The Sons have been kept busy over the past couple of weeks with hedge-trimming both here at home & around the neighbourhood. Calving has been taking place too, with about 27 calves born over the last two weeks. It has all gone well and I am getting used to the early morning wake-up calls of the calves demanding their buckets of milk. It is another sign that winter is on the way.
We took delivery of 20 white turkeys last week which are being fattened up for the festive sacrifice in a couple of months time. Yes, we are already thinking of & planning for Christmas!

Saturday 1 October 2011

Primary School Visits Farm

Yesterday we hosted a group of 6yr olds from a primary school in Gorseinon, near Swansea.
The weather was perfect unlike on the day of the school party visit last week, and so we were able to have the children sitting out on the yard for their lunch.
The Farmer & I walked them across the usual route over the fields down to the river at the bottom of the farm and then back up top the farm-yard. Coming away from the river where the children were told about how it flows to sea and seeing all the little insects & creatures living under rocks and flying around over the water, I overheard one little boy saying to himself  'This has been the best day ever!'
That made the day for me.
On the way up to the yard they were able to see Molly the sheep-dog demonstrating her skills with group of sheep & some of the Traditional Hereford cows & calves accompanied by the bull ( a very docile creature).
When we got to field with the dairy cows the Famer separated out his 'pet' cow and she most obligingly went up to the children who were all sitting in silently in a row on the grass and sniffed and blew gently at them. They were thrilled! The Farmer showed them how she chewed the cud and they counted the number of chews (usually about 37) betweeen each swallow and then observed the bolus of grass moving down her throat.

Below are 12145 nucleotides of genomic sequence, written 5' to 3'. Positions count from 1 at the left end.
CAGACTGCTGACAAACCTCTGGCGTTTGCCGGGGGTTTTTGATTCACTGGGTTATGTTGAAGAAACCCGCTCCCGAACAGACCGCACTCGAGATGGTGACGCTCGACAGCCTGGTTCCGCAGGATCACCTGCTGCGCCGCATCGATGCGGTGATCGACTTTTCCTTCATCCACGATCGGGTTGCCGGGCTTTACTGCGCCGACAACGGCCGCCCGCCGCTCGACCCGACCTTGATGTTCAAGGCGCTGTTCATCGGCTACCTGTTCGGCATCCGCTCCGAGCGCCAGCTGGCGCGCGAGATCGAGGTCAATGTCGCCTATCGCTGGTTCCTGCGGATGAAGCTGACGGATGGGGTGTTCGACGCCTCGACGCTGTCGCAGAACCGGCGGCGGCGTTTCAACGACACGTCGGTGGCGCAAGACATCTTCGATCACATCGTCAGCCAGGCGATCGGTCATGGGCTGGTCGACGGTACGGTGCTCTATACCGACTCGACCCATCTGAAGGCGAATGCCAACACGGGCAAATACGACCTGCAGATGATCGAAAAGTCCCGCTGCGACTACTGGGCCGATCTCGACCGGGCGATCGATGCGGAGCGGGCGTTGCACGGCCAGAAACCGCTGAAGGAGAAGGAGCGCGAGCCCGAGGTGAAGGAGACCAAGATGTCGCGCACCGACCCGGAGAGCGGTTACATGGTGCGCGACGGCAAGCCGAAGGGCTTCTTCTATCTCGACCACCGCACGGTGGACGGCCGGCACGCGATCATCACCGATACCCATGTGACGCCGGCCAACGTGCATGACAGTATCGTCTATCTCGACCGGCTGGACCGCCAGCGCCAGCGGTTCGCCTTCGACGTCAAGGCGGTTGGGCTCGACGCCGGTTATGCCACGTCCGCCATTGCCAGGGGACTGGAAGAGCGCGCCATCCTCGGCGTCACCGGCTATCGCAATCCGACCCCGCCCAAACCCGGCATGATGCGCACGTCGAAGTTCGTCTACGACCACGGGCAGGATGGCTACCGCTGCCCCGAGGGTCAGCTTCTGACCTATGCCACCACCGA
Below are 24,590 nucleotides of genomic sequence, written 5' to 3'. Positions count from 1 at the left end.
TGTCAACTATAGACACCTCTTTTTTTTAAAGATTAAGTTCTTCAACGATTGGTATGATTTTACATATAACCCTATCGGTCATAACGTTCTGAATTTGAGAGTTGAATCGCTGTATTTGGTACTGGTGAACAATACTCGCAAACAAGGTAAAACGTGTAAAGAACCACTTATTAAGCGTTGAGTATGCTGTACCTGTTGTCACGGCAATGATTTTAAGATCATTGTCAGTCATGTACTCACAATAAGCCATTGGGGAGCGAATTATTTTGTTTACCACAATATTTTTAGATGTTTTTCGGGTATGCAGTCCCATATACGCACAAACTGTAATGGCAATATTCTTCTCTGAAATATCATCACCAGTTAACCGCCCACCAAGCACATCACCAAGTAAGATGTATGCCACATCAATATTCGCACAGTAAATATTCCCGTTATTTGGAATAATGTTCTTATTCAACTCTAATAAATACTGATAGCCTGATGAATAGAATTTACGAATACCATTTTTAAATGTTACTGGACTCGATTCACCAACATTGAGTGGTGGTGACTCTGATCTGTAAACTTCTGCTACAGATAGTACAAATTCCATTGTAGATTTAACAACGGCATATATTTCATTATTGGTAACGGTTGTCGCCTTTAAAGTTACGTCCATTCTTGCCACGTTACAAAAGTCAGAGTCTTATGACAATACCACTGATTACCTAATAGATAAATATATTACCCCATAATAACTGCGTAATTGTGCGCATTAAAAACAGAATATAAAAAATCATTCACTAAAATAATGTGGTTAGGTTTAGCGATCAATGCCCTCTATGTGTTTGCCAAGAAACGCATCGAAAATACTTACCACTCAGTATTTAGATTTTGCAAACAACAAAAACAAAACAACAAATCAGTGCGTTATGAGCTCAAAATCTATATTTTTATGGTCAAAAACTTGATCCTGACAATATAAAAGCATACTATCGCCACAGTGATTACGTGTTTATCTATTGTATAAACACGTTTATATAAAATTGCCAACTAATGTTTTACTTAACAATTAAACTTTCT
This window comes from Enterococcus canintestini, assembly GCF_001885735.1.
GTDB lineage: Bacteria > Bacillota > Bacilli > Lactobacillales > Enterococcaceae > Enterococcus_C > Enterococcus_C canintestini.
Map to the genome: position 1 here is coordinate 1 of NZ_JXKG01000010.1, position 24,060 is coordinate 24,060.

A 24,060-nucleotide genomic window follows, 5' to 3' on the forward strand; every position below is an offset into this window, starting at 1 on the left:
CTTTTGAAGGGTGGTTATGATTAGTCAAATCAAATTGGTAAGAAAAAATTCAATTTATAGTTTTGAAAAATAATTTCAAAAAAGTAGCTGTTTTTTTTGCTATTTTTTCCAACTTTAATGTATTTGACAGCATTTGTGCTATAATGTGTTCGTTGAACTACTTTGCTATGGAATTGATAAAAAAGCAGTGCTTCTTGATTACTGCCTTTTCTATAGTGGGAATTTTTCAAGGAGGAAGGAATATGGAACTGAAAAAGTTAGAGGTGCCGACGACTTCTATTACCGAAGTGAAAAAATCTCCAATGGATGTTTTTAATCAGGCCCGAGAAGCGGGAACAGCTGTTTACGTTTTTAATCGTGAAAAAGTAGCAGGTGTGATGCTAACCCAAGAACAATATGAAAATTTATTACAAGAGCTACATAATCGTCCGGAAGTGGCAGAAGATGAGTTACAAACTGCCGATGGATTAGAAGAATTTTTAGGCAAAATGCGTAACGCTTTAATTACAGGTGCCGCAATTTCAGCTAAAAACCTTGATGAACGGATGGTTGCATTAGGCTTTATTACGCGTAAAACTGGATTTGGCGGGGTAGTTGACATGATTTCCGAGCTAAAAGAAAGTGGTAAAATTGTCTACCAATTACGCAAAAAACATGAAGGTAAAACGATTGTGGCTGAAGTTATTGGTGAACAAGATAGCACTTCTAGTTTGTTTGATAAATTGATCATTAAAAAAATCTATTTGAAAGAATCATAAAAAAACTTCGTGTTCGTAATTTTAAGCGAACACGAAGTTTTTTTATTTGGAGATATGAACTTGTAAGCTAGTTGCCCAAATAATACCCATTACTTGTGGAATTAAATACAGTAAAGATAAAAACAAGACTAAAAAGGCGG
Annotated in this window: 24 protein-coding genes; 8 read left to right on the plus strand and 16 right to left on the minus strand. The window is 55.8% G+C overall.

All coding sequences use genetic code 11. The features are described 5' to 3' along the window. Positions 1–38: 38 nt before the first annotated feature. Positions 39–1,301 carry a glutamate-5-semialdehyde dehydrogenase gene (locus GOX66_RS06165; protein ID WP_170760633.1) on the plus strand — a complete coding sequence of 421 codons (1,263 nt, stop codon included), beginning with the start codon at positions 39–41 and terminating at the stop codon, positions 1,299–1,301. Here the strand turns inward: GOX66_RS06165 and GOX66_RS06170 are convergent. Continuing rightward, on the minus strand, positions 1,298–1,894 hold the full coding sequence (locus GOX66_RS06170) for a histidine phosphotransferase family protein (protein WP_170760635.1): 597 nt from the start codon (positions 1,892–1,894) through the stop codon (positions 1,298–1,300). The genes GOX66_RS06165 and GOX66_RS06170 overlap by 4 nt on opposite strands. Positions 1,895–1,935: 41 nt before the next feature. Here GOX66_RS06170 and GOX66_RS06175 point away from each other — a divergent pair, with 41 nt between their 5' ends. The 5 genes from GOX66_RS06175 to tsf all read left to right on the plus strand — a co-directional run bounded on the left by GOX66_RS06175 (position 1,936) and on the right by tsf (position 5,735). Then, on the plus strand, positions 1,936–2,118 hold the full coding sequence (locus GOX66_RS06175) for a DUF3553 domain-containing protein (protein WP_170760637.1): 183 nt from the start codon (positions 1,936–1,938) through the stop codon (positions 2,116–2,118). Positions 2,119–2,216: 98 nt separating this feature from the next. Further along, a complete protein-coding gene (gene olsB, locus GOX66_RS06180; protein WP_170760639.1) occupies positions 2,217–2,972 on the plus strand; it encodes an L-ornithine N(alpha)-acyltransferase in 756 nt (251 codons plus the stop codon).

Two of the children afterwards told me that they had never seen a cow before, only in pictures. Once again I must emphasis how important visits by school groups to farms are, for the very reason that children never see real animals at close quarters and I hope we have given them life-long memories of a real farm.

After we waved the children off the bus at 2 o'clock I had to set to and cook for dinner party we had last night. We had a very good though very late evening & one of our guests is staying for the weekend so there is a lot of food preparation going on (when isn't there actually, guests or no guests?).
Having been rather stuck for pudding last evening I experimented and made a blackcurant meringue pie, not having a any lemons in the house. I just replaced the lemons with blackcurrant puree and it worked a treat and was the star turn of the meal which was very gratifying especailly as it accompanied by thick cream from our own cows.This has in the past been described as having the consistency of axle grease...quite unlike anything one can buy nowadays when what is laughingly called double cream can pour like milk.